making forward sales triggered by the price increases).

As gold rallies keep getting stomped by timely
intervention by central banks and cooperative mines,
bullish speculators get driven out of the market. The
only remaining long positions are then held by people
who intend to take physical delivery. Of course it also
helps to have a torrent of anti-gold propaganda being
manufactured by the media to dampen any pro-gold

Eventually the central banks will eventually run out of
gold reserves to feed the market and keep prices
depressed, and the cooperative mines will grow less
cooperative as the prospects for profiting from an
enormous short squeeze begin to outweigh the benefits
of continued borrowing at discounted interest rates.
Thus, this scheme can't go on forever. But it can
continue in the short run, and that may well be enough
for people whose memory doesn't precede the last
election and whose powers of anticipation do not
stretch beyond the next one.

Mr. Armstrong's argument that gold is a "dead asset"
that simply eats up storage and insurance costs by no
means justifies the discounted interest rates being
charged for gold. If a central bank truly believed that
gold no longer had any useful role as an alternative
source of liquidity, it might reasonably seek to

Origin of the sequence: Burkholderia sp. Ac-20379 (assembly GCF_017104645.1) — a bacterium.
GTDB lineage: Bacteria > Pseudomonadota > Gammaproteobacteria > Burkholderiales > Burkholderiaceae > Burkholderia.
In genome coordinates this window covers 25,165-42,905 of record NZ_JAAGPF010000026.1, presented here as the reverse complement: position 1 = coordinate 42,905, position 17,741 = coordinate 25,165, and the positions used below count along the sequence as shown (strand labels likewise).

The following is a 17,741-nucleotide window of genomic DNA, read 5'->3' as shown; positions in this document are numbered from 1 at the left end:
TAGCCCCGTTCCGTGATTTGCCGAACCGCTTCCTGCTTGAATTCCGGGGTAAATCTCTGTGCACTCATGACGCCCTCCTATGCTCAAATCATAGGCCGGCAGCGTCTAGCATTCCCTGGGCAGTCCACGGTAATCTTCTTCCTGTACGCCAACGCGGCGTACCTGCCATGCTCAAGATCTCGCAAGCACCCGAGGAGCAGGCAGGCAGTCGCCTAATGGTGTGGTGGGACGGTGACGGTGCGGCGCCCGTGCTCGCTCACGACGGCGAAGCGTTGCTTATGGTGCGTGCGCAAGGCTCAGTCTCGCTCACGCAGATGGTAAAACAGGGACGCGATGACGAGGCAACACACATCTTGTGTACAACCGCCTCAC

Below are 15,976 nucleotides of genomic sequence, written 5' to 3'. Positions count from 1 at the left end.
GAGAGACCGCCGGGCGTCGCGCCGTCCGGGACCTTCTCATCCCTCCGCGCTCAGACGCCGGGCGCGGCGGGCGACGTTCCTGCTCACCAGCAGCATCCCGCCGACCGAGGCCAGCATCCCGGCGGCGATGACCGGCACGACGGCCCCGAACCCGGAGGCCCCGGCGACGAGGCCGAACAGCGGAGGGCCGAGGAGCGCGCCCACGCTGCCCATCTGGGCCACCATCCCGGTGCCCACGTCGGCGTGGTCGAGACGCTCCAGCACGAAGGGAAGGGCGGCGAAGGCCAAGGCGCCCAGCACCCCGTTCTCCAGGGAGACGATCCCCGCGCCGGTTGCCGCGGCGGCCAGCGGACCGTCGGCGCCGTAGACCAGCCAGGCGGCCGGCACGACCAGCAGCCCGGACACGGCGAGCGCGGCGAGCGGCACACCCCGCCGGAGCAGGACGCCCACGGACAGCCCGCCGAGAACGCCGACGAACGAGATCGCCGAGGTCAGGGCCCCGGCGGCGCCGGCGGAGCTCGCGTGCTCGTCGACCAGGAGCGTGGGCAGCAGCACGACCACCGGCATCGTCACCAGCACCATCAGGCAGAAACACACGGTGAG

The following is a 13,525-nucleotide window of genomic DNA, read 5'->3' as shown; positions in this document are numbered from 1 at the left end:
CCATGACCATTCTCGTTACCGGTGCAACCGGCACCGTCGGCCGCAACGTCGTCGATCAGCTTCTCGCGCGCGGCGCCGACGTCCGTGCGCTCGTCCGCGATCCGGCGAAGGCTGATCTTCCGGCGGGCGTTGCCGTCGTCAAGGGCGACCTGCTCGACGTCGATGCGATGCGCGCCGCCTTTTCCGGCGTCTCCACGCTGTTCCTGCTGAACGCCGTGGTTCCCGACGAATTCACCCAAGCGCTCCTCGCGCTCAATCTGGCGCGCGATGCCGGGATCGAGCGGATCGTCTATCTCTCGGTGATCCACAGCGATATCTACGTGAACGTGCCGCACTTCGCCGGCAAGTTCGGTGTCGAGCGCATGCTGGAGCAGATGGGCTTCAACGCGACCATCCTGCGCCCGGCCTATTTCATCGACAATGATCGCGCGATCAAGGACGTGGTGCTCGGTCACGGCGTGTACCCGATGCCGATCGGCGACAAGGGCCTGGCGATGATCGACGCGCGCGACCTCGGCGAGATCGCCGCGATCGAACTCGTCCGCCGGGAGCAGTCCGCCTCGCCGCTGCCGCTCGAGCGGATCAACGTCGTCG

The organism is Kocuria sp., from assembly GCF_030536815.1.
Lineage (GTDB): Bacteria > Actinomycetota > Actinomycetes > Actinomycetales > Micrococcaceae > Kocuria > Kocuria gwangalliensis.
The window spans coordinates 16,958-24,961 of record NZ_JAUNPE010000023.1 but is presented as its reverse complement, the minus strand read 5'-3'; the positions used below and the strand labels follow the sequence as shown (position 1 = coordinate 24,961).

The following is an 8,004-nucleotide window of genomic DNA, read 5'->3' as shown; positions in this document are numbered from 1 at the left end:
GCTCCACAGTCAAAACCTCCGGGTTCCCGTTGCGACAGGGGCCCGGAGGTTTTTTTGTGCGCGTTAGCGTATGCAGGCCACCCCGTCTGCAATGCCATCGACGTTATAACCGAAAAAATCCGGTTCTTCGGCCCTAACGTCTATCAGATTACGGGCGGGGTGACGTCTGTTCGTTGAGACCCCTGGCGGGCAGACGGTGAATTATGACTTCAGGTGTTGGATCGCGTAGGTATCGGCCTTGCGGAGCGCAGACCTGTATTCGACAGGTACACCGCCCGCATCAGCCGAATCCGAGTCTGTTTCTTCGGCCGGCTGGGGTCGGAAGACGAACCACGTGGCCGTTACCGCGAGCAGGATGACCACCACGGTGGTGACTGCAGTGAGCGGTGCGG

convert its gold holdings into income-producing assets.
Why would a central bank want to earn a trivial rate of
return on a gold loan when it could sell its gold,
invest the proceeds, and get a much higher real return?
Why should investment banks be allowed to capture the
interest rate differential between gold loans and
currency loans when the central banks could capture
this differential for themselves?

Of course the truth is that gold hasn't ceased to be
liquid. The physical demand for all forms of gold is at
or near record highs, and its purchasing power isn't
significantly different from what it has been for
hundreds of years. When compared to the sorry long-run
performance of fiat money throughout history, gold has
always been a far more reliable as a monetary reserve.
Likewise, it isn't likely that gold loan rates fairly
reflect free-market time preferences when you have
persistent interest rate differentials without a
correspondingly higher risk or higher depreciation of
the currency loans. The rate differential isn't
compensating the gold short sellers for anything; it is
just a gift to them from the central banks.

The de facto issue the central bankers are confronting
isn't whether central bank gold should be kept as a
reserve asset or even how it can best serve as a source
of income in lieu of being a reserve asset. The issue
is how their gold reserves can best serve the interests
of the privileged constituents of the central banks.
The point is precisely that central banks are willing
to be looted for the benefit of a few elite private
institutions. The central banks don't care about
anything as noble as fighting inflation.

From that perspective, GATA's scenario makes a lot of
sense, even if hammering down the price of one's
reserve assets and lending them at discounted rates is
irrational otherwise.